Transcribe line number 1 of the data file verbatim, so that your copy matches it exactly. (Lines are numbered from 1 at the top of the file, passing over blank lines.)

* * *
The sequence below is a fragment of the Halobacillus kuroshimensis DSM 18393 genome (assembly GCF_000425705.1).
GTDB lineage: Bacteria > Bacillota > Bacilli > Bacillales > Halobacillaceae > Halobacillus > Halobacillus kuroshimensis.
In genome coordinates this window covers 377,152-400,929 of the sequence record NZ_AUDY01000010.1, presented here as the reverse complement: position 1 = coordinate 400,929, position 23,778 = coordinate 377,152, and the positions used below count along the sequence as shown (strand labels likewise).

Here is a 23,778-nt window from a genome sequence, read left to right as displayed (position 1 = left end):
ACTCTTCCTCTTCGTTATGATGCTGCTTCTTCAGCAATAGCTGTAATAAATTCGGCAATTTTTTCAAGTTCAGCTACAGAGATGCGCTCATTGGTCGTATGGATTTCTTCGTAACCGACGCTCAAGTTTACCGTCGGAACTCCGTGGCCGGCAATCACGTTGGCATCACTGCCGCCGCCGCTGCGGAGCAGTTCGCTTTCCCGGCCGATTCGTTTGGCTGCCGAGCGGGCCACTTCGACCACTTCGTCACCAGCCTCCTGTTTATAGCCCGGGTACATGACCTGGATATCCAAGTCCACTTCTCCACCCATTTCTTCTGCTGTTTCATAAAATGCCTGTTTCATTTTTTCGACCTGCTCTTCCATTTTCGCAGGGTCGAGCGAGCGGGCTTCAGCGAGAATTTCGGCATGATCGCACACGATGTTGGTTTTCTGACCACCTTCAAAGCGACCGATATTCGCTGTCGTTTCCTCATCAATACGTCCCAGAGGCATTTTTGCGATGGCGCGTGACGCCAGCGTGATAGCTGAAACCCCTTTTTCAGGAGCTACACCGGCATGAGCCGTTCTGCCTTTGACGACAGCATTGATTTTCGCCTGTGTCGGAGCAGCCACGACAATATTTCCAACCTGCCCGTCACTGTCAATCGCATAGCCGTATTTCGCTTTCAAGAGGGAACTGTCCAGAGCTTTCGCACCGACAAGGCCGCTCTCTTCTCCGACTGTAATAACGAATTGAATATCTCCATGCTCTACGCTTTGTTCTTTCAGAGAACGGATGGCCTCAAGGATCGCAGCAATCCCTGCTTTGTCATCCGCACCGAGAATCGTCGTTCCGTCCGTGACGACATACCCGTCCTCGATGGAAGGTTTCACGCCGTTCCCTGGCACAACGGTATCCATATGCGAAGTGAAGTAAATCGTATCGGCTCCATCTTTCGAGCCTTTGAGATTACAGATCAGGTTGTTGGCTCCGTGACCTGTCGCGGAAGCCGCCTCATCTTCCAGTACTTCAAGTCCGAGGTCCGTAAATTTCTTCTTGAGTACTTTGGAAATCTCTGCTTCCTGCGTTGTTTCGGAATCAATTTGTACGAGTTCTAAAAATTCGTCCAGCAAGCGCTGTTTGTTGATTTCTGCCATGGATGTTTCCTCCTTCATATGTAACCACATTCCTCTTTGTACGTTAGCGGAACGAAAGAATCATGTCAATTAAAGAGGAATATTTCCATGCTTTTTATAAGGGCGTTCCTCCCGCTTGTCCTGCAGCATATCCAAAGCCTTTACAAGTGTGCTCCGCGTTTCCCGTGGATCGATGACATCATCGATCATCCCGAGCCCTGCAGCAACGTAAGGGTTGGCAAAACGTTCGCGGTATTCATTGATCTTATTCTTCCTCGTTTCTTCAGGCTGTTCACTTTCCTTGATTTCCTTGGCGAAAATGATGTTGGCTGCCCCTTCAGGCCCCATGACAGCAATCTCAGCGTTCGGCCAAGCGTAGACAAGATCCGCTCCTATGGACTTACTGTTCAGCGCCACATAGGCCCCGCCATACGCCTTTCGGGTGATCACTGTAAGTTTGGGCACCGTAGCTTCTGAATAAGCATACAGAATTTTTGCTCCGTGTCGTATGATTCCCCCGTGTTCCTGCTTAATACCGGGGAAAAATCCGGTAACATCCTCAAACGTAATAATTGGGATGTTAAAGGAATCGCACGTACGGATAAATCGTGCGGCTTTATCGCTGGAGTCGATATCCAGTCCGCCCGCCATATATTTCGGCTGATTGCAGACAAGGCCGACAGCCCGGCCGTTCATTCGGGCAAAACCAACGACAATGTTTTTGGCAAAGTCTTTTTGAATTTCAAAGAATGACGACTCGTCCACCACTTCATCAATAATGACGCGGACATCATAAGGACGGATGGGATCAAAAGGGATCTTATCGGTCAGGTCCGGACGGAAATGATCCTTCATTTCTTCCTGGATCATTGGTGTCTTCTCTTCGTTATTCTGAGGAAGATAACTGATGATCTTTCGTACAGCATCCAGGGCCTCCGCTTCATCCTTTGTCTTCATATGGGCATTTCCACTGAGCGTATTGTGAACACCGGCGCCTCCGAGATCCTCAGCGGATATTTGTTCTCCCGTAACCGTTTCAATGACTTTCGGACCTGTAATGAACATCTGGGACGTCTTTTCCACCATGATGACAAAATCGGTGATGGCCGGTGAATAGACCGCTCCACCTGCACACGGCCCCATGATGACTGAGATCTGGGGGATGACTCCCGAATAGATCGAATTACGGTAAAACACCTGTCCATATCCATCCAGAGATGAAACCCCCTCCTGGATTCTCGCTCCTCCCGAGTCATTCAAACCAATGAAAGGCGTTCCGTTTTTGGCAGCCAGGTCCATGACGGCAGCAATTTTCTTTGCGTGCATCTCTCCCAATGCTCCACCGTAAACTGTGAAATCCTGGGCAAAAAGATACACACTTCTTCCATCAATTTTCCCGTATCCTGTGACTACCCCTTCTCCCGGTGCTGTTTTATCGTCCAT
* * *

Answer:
The sequence below is a fragment of the Halobacillus kuroshimensis DSM 18393 genome (assembly GCF_000425705.1).